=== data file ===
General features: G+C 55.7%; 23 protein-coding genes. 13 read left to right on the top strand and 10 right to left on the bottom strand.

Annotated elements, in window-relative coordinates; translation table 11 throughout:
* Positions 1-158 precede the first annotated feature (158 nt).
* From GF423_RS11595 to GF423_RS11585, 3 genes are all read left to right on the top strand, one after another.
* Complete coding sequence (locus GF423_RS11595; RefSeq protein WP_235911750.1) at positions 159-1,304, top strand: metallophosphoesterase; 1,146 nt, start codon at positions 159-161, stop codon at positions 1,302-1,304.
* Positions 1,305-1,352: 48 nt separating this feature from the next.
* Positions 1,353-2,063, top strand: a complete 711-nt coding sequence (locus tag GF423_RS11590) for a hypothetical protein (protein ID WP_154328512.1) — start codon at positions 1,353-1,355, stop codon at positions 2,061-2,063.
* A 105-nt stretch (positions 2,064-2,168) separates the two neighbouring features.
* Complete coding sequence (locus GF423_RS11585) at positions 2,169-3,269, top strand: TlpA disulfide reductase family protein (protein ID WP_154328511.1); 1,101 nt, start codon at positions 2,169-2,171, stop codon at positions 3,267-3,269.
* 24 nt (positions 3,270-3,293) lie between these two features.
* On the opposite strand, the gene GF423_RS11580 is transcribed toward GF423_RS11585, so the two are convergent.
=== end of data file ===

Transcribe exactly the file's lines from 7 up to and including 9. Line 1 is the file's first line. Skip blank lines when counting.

* Positions 1,353-2,063, top strand: a complete 711-nt coding sequence (locus tag GF423_RS11590) for a hypothetical protein (protein ID WP_154328512.1) — start codon at positions 1,353-1,355, stop codon at positions 2,061-2,063.
* A 105-nt stretch (positions 2,064-2,168) separates the two neighbouring features.
* Complete coding sequence (locus GF423_RS11585) at positions 2,169-3,269, top strand: TlpA disulfide reductase family protein (protein ID WP_154328511.1); 1,101 nt, start codon at positions 2,169-2,171, stop codon at positions 3,267-3,269.